The newsletter this week continues looking at interesting products monitoring startups are building. After a shallow dive into observability pipelines, let’s consider eBPF: the most technical and nerdy topic in the entire monitoring space right now.
eBPF, short for extended Berkeley Packet Filters, is a Linux subsystem that has seen significant adoption in systems performance engineering and software-defined networking tools. Netflix’s Brendan Gregg, who just published a book about eBPF, has called it a “Linux superpower”.
For a small number of startups with very technical founders, eBPF is being used for flow monitoring, a type of network traffic analysis. Network data collected using eBPF, particularly when combined with metadata from Kubernetes or service meshes, opens up some interesting use cases and hints at bigger things to come—maybe.
eBPF vs Traditional Instrumentation
If you’re not a Linux kernel hacker, there’s something fundamental about eBPF you should understand, and that’s related to how eBPF collects observability data.
If you were going to build some kind of application monitoring solution in the past two decades, the general approach has been to write a special-sauce library (“a monitoring agent”) that runs alongside your code and instruments different events to generate metrics. It’s hard to do because of a massive number of edge cases (see here), but at a high level looks something like this:
The eBPF approach is fundamentally different: Linux engineers write programs that run safely inside the kernel to hook into and measure nearly any kind of system event. Networking-related events, like connections opening or closing, are especially well-supported. Highly (highly!) simplified, it looks like this:
With eBPF, interesting things that happen in code or in the kernel that you want to measure—like how many connections are made to an IP address—can now be captured at a lower level without special application libraries or code changes. If well-written, eBPF programs are also very performant. Facebook, apparently, now has around 40 eBPF programs running on every server.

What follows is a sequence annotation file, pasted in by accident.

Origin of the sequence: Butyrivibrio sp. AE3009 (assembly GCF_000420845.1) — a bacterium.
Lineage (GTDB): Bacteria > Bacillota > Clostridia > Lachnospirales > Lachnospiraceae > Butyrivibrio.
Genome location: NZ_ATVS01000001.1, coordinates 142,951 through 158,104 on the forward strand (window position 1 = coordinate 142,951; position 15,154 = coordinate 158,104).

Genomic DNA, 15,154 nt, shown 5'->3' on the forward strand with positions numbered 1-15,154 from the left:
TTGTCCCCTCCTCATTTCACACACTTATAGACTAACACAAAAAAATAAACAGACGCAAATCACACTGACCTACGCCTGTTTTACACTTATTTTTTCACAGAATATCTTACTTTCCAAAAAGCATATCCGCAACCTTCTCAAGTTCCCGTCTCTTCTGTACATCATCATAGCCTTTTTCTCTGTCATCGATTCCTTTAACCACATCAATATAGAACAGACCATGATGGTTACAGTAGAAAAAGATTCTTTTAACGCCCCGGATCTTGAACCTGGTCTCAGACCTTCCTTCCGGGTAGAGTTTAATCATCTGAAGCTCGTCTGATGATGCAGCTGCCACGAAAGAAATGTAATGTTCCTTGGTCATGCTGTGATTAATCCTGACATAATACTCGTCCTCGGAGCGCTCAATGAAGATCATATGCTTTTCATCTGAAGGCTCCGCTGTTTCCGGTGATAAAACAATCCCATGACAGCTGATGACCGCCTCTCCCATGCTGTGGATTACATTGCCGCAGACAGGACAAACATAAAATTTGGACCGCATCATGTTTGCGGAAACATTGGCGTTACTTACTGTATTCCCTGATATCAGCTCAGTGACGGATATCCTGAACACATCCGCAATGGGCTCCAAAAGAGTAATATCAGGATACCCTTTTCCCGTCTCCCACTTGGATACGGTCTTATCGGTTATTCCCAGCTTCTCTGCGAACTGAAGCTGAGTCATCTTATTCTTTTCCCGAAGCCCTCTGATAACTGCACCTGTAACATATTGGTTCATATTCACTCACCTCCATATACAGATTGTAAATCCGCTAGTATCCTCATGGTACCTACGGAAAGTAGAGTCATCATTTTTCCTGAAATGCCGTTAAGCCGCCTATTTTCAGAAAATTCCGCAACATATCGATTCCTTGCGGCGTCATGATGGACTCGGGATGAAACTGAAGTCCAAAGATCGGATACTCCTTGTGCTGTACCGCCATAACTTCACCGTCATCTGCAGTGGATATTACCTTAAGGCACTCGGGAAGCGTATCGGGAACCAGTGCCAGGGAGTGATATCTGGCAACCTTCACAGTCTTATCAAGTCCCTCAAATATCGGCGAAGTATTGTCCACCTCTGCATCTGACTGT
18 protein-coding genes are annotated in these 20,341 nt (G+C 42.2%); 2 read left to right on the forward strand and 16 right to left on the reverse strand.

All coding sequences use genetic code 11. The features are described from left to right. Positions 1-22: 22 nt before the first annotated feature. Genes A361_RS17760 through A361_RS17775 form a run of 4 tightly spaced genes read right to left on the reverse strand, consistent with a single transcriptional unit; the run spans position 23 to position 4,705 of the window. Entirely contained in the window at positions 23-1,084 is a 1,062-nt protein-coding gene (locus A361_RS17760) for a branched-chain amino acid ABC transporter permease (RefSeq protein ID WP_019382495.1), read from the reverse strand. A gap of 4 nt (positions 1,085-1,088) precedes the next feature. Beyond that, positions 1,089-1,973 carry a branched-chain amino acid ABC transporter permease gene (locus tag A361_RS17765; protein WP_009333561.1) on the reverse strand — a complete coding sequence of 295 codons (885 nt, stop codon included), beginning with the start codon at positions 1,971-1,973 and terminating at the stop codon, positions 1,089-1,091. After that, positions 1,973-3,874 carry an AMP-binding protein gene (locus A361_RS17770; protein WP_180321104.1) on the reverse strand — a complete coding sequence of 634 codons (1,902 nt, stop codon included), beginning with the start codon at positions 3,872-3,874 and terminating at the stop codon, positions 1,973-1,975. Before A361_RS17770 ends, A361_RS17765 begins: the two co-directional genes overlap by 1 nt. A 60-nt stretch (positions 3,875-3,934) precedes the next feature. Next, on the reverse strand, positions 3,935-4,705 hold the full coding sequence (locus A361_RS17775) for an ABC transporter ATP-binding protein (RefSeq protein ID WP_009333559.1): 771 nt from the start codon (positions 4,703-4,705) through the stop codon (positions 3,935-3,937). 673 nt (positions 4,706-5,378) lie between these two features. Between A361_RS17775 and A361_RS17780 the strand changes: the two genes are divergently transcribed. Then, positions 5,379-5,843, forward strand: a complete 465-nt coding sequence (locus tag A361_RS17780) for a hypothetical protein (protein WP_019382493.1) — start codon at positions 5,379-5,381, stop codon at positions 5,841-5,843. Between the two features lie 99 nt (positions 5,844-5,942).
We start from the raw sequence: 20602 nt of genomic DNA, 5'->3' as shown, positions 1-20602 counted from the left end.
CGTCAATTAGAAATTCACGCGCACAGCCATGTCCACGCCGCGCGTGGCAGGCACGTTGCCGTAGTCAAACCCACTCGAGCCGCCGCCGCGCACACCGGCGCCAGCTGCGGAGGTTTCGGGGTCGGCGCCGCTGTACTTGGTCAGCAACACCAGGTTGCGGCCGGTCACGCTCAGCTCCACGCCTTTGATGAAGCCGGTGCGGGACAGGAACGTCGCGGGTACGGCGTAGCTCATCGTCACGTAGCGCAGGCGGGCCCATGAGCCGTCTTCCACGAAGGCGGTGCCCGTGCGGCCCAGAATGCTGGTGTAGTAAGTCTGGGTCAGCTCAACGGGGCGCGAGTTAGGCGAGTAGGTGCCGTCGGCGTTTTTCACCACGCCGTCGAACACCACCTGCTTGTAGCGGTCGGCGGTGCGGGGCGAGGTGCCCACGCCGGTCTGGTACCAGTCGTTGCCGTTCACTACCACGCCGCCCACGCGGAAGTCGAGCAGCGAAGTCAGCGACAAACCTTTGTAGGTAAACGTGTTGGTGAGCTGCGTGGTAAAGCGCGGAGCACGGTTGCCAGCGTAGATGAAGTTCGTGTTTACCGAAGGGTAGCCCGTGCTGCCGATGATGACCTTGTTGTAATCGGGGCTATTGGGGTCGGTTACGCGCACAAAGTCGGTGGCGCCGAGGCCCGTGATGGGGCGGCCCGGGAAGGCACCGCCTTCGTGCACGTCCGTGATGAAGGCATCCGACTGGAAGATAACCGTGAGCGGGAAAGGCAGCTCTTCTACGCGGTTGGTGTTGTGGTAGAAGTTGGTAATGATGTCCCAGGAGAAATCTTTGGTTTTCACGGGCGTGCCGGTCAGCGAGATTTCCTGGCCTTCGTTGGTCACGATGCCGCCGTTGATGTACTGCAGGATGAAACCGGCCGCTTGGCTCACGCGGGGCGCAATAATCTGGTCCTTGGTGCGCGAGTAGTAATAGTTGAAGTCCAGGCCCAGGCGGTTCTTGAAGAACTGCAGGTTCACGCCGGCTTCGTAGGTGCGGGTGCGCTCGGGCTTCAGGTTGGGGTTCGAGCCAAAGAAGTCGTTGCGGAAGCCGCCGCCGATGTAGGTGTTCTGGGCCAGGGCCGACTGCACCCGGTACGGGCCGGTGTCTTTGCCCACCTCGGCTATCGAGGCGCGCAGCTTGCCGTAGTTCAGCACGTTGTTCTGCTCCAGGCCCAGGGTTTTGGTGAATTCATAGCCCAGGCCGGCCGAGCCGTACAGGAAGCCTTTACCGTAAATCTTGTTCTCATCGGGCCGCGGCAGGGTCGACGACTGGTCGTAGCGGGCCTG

As of late 2019, six to seven startups seem to be using eBPF for some kind of observability offering (and discussing it publicly): Flowmill, Sysdig, Weaveworks’ Weave Scope, ntop’s ntopng, Cillium’s Hubble, Datadog and Instana*. There is also an open-source Prometheus exporter from Cloudflare.
The main thing all the paid products have in common is they seem to be good at building detailed network flow maps and capturing related metrics:
Since eBPF works on any new-ish kernel version, there is also a possibility of building a more complete map of the things that do things in your cloud/datacenter, not just the latest stuff you have running in Kubernetes or services that you hand-instrumented in Rust.
Software architecture (how everything fits together with neat visualizations)
Service health (figuring out what’s not working via networking metrics)
Data transfer cost optimization (see Corey Quinn’s tweet on why this is so painful in the cloud)
It’s a solid list and expands on well-known eBPF security and performance tuning use-cases.
All of the work done in eBPF so far opens up an interesting question: eventually, will it replace most forms of agent-based instrumentation with magic bytecode that runs in the kernel and understands everything your system, applications, network and services are doing at an extremely low level that results in amazing visualizations and operational insights at hyper-cloud scale?
Not yet. But people are probably working on it. To nerd out on how it might happen, take a look at user-level dynamic tracing (uprobes) or user statically-defined tracing (USDT). Both are methods to hook into application-level events. There are some really interesting blog posts and examples and cool proof-of-concept code, like a BPF program that spies on everything you type into the shell.
There’s still a lot of superhero-level systems engineering that needs to be done. Until someone figures that out, eBPF solutions are exciting to watch for security use cases and network or flow monitoring—especially if you’re experimenting with service meshes or running lots of clusters.
That’s it for this newsletter. If you enjoyed reading, feel free to share using the link below or subscribe.
*Correction: The email edition of this newsletter left out Instana and Datadog. Instana seems to be using some eBPF functionality in technical preview according to their docs and Datadog is using a fork of Weaveworks’ TCP tracer and is using it their month-old Network monitoring solution.
Newsletter disclosure: Opinions my own. I am not employed, consulting, or an investor in any of the mentioned companies or their competitors.
Appendix: Deep Dives on eBPF Monitoring from different startup perspectives